Nevertheless, it’s a valid question.

I’m not sure about Bell. What I would say is that we need a doctrine of the radical contrast between the old creation, the end of which is decay, destruction, and death, and the new creation, the end of which is, well, new creation, the remaking of the cosmos.

I certainly do not think that we need a doctrine of hell in order to preach salvation; and I would argue that any doctrine of salvation ought to be preceded in any case by a doctrine of election, if we could find a good way of articulating it. This is going to sound a bit clumsy, but I would say that people do not need to fear hell in order to be saved; they need to be called in order to be “saved”.

Thanks for a great post I agree with you. Just one thought. When I recently visited Jerusalem our guide (who also was a theologian) showed us the temple and and described the trenches where the blood from the sacrificial animals poured into the Valley of Hinnom where the remains were burned. It was quite a big activity at that time and it certainly was some spillage. So when Jesus talks of worms and fire it was a actual description of what was going on. The thought that the place also became a public place of garbage does not seem entirely farfetched. On location in Jerusalem it seemed like a credible explanation.

But as you explained, that's nor really important.

Thank you for a great blog by the way! 

Your guide (theologian) was/is grossly misinformed!  The Temple does not exist!!  Neither do trenches for blood into the Hinnom - nor to any where else.

Some thoughts on the “was the valley of hinnom a trash dump.” I’m going to say yes for a few reasons…one common sense…the other archaeological.

1. Notice the topography of Jerusalem. Built on a hill sloping south with its lowest point where the Hinnom valley and the Kedron Valley. They merge and lead down to the dead sea. So if you are living in Jerusalem in 50 b.c. and your donkey dies…which way are you going to drag it? Uphill or down? If you head downhill you end up tossing the body into the valley of hinnom. A great use for the valley considering its history. If you have trash? Uphill or down hill? If you are emptying your chamber pot into the ancient sewer system…which way is it going to “roll”? Downhill. So at the bottom of this hill was quite an unpleasant place. And yes when you have been underseige (as in Jeremiah) you through the bodies over the wall downhill. Additionally, how do you eliminate dead bodies and trash? Light them on fire. If one is going to argue that the hinnom valley ISN’T the dump…I would ask them “where is it then?”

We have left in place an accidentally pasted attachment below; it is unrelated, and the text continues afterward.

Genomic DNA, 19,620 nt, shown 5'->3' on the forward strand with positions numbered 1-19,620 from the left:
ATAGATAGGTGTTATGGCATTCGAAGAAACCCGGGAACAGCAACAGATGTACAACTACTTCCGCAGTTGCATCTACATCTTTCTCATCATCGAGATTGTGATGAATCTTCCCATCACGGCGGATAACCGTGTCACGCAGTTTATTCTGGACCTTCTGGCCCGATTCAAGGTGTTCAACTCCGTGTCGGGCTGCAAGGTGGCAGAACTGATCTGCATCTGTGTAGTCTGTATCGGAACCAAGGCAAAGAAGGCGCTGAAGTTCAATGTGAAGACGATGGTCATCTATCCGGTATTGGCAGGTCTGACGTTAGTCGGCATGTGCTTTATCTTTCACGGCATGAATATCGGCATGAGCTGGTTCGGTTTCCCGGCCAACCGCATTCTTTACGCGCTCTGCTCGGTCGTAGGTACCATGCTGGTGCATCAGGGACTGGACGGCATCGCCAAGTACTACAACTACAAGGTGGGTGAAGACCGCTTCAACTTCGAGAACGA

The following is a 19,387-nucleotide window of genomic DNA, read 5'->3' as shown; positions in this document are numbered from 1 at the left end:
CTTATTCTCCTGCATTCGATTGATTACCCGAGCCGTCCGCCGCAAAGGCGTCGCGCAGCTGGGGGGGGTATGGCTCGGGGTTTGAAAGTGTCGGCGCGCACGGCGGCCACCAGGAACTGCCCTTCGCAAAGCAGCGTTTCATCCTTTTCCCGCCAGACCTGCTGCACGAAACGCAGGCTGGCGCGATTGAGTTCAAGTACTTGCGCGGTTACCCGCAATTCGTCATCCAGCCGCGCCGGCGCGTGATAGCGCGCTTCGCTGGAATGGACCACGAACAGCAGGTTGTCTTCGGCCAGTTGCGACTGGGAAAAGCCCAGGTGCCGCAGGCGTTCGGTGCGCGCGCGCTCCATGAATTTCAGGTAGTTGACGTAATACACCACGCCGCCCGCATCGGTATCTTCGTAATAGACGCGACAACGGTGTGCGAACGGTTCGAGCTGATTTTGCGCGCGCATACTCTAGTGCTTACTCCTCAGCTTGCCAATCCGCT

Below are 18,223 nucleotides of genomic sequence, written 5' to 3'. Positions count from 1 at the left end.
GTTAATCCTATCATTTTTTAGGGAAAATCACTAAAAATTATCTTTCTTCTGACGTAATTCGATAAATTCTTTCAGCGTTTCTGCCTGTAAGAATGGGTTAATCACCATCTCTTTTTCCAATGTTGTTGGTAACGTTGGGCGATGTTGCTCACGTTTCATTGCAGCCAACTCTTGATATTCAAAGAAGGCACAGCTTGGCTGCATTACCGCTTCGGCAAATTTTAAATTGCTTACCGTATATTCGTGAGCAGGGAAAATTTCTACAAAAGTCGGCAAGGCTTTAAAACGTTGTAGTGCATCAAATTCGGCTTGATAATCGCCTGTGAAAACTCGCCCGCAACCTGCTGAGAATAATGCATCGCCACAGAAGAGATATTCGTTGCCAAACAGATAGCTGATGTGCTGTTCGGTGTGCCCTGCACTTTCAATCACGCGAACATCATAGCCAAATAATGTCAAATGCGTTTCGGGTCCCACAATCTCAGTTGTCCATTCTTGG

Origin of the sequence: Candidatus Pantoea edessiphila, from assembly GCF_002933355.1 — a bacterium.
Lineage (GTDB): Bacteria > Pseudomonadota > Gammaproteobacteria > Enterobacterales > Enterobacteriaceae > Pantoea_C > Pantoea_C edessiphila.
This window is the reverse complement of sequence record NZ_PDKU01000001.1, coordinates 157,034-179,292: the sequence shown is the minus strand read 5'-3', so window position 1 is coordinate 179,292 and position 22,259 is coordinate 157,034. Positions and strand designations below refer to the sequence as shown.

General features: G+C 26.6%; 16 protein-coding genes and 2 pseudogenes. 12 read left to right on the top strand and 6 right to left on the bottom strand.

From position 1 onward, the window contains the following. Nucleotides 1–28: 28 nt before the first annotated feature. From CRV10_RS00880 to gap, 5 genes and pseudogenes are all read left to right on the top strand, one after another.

2. My second comment is regarding Francis Chan and Preston Sprinkle. I was quite disappointed in their research for their book “Erasing Hell”. As quoted above they say there has never been any evidence that it was a trash dump. This is incorrect. In 1997 Bargil Pixner discoverd the Essene gate right above the valley of hinnom. Why did the Essenes need a gate there? Deut 23:12 “designate a place outside the camp where you can go relieve yourself” Would you go relive yourself “uphill” from the camp or city? nope. You relieve yourself in the valley of hinnom where it will continue the downstream journey. Bargil Pixner also discovered the latrine system which was set up by the Essenes.

If gehenna wasn’t the dump…where was it? Surely a city of 80K needed a place for this.

I agree completely that Jesus’ comments about Gehenna in the New Testament come essentially from Jeremiah and Isaiah. This has been impossible to see for modern eschatological futurists because they have ignored the importance of the sacking of Jerusalem in 70AD. Jesus was warning the people listening to him that if they didn’t repent and follow him they would be burned up with the rest of the bodies during the national military disaster that he would bring on the nation for all the atrocities done to God’s people over the centuries, including his own martyrdom.

But for those concerned about “hell” (and Old English word that simply means “hidden”, and so a decent translatin of Sheol in its original sense), keep in mind that there is still the Lake of Fire from Revelation 20. I consider Gehenna and the Lake of Fire to be two distinct events, with the Lake of Fire representing what most people think of as “hell”. So, it’s not that there isn’t a final judgment with a destructive element, it’s just that it’s not called “hell”.